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Most Intriguing Huskers: No. 19, sophomore RB Markese Stepp
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Most Intriguing Huskers: No. 19, sophomore RB Markese Stepp

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Nebraska football practice, 4.17

Injured Nebraska running back Markese Stepp watches the action during a football practice at Memorial Stadium on April 17.

Steven M. Sipple, Parker Gabriel and Chris Basnett gather to discuss the latest in Nebraska's search for an athletic director and the two weeks since Bill Moos departed NU. Before that, though, the guys talk through a newsy stretch.

As the countdown to the beginning of Nebraska’s preseason camp continues, the Journal Star is counting down its annual list of the 30 Most Intriguing Huskers.

The list, as always, is not about the 30 best players or the 30 most important players, but is based instead purely on intrigue. We’ll cover breakout candidates, new faces, old heads and more. The list tends to skew toward youth and inexperience because, well, those types of players are intriguing. But there are more than a few regulars, too.

No. 19: RB Markese Stepp, so.

What exactly makes Stepp so intriguing?

Well, start with the fact that if healthy, the 6-foot, 235-pound transfer from USC is a leading candidate to open the season as a starter. 

His health status, however, is also part of what makes him intriguing. He missed all but two practices this past spring because of a foot surgery that Nebraska's team doctors identified the need for. However, it's expected that he'll be ready for preseason practices starting late this month.

"I think I got a solid evaluation (this spring) on everybody except for Markese, who only practiced twice. But even in those two practices, and they were in helmets, I saw some good stuff,” Husker running backs coach Ryan Held told the Journal Star last month during a Big Red Blitz stop in Broken Bow. 

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Seeing "good stuff" from Stepp was expected upon his arrival on campus in January. After all, he spent three seasons at USC — redshirting in 2018 before seeing consistent playing time the past two years.

In 2020, he rushed 45 times for 165 yards and tied for the team lead with three rushing touchdowns. The Trojans' overall production in the run game dropped to 3.2 yards per carry from 3.9 in 2019 under second-year offensive coordinator Graham Harrell, who runs the Air Raid offense that prioritizes passing.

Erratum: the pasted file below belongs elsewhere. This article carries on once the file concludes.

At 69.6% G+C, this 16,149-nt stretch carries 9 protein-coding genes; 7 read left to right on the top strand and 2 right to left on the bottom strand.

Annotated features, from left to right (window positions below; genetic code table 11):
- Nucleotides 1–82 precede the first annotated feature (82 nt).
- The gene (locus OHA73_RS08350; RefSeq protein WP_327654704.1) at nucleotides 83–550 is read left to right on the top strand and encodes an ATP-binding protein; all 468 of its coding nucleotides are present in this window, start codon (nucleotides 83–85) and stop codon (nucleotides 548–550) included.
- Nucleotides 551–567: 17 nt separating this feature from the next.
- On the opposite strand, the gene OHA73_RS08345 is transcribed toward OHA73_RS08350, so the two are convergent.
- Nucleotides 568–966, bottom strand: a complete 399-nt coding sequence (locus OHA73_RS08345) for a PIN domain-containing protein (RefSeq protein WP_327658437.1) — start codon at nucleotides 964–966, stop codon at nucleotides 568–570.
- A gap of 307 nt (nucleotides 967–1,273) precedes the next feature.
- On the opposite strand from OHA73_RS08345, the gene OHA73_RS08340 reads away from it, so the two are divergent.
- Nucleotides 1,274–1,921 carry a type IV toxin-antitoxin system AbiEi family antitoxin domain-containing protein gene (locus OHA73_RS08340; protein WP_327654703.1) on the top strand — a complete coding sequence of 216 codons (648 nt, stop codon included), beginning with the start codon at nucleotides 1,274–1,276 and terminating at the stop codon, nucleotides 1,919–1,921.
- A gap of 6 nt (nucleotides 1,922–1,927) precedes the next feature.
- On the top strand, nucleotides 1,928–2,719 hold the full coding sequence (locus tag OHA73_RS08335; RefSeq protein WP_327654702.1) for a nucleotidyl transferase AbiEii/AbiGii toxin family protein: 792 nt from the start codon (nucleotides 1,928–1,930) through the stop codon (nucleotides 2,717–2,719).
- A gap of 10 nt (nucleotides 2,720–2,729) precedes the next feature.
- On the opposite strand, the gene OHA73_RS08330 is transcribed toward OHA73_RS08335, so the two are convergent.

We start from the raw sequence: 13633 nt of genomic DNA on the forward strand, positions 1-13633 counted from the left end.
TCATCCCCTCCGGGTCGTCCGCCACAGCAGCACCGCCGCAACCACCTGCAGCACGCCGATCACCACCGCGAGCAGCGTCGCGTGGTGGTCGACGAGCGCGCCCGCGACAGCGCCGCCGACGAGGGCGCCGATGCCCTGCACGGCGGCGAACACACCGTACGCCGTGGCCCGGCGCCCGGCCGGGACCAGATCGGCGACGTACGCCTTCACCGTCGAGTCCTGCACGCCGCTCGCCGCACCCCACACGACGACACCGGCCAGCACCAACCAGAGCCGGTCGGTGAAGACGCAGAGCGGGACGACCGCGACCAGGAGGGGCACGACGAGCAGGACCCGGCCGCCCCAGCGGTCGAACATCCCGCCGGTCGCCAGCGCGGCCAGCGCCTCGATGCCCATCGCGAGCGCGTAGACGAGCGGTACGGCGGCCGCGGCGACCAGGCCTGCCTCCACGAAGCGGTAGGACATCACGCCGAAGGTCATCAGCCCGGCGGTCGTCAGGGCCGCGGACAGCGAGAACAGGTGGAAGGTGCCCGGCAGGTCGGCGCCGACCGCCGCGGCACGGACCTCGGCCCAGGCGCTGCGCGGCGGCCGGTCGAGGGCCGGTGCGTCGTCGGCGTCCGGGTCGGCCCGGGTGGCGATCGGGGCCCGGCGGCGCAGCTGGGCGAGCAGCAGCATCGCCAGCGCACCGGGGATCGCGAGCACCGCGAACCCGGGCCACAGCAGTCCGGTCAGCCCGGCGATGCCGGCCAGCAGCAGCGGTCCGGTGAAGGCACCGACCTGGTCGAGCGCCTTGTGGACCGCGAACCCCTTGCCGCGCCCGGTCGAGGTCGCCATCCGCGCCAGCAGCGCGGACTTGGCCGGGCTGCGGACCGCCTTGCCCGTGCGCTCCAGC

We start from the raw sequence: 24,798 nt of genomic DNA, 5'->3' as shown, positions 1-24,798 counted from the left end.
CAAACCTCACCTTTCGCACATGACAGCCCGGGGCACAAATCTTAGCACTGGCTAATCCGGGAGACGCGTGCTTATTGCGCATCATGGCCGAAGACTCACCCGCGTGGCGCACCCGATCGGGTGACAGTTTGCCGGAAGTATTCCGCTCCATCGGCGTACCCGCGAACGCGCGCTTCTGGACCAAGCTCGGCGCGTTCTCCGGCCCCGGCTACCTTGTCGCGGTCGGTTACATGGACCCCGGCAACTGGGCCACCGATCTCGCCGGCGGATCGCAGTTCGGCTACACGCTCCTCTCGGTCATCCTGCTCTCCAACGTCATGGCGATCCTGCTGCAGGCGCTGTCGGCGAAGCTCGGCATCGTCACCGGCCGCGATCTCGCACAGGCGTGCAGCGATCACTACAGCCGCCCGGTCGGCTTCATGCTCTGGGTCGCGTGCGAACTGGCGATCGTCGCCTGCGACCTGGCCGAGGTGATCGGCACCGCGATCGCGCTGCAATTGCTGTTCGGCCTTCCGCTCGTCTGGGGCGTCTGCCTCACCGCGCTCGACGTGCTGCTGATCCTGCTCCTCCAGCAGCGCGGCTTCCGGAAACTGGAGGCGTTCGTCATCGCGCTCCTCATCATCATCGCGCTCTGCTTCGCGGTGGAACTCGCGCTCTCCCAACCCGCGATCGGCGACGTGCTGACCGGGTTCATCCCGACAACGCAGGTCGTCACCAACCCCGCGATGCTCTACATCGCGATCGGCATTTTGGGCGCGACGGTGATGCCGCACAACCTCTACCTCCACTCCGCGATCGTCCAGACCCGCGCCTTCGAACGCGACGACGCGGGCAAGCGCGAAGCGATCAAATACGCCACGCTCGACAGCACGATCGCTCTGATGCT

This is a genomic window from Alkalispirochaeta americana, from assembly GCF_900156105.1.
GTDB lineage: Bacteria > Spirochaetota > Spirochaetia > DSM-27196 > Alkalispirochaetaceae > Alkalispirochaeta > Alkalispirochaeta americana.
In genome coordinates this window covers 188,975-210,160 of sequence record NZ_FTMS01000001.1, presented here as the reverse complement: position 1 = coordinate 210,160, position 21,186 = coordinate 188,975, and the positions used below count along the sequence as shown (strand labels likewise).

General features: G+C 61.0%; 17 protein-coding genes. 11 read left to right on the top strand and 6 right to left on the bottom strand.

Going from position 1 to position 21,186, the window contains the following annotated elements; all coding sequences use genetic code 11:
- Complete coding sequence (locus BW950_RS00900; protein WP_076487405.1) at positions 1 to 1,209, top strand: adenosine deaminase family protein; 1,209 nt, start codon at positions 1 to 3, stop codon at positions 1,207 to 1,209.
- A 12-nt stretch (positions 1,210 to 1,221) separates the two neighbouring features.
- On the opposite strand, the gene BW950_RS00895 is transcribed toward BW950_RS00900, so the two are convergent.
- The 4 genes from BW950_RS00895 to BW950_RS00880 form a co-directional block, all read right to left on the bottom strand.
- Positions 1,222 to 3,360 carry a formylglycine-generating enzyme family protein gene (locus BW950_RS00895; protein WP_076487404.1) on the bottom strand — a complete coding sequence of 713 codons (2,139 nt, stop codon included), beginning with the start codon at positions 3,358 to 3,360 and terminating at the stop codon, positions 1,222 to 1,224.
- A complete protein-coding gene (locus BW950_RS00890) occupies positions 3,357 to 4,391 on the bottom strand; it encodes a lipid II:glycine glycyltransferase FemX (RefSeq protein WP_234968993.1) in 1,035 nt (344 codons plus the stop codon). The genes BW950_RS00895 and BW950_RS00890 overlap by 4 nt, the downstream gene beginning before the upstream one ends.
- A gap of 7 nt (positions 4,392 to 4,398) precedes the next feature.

Stepp was part of a three-man rotation at running back that split carries roughly evenly, and each averaged between 3.7 yards per carry (Stepp) and 4.6. The Trojans played only six games in 2020 due to coronavirus pandemic restrictions and the Pac-12’s shortened season. USC elected not to play in a bowl game after a 5-1 regular season.

In 2019, Stepp had 48 rushes for 307 yards (6.4 per carry) and three scores.

A native of Indianapolis, Stepp was considered a four-star prospect out of high school. 

Steven M. Sipple

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Spring post-op: Catch up on our position-by-position look at where the Huskers stand after spring

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The series continues with offense this week. No better place to start than quarterback, right?

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NU's safeties benefited from the extra year of eligibility, as Marquel Dismuke and Deontai Williams both return for sixth seasons.

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Cam Taylor-Britt has ascended into a face-of-the-program type player and perhaps the best player on the roster. But is there enough depth?

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Luke Reimer, Chris Kolarevic and Nick Henrich are a strong trio at the top. But this is the Big Ten. Who can be the fourth man? The fifth? 

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You followed along all spring. Who's your standout player from the outside linebacker group? How about the "stock-riser?" Compare notes with us.

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Defensive line coach Tony Tuioti said he has at least six players he can trust and potentially seven, but it’s unclear if any of NU’s next wave of players will crack the rotation this fall.

Contact the writer at ssipple@journalstar.com or 402-473-7440. On Twitter @HuskerExtraSip.

 

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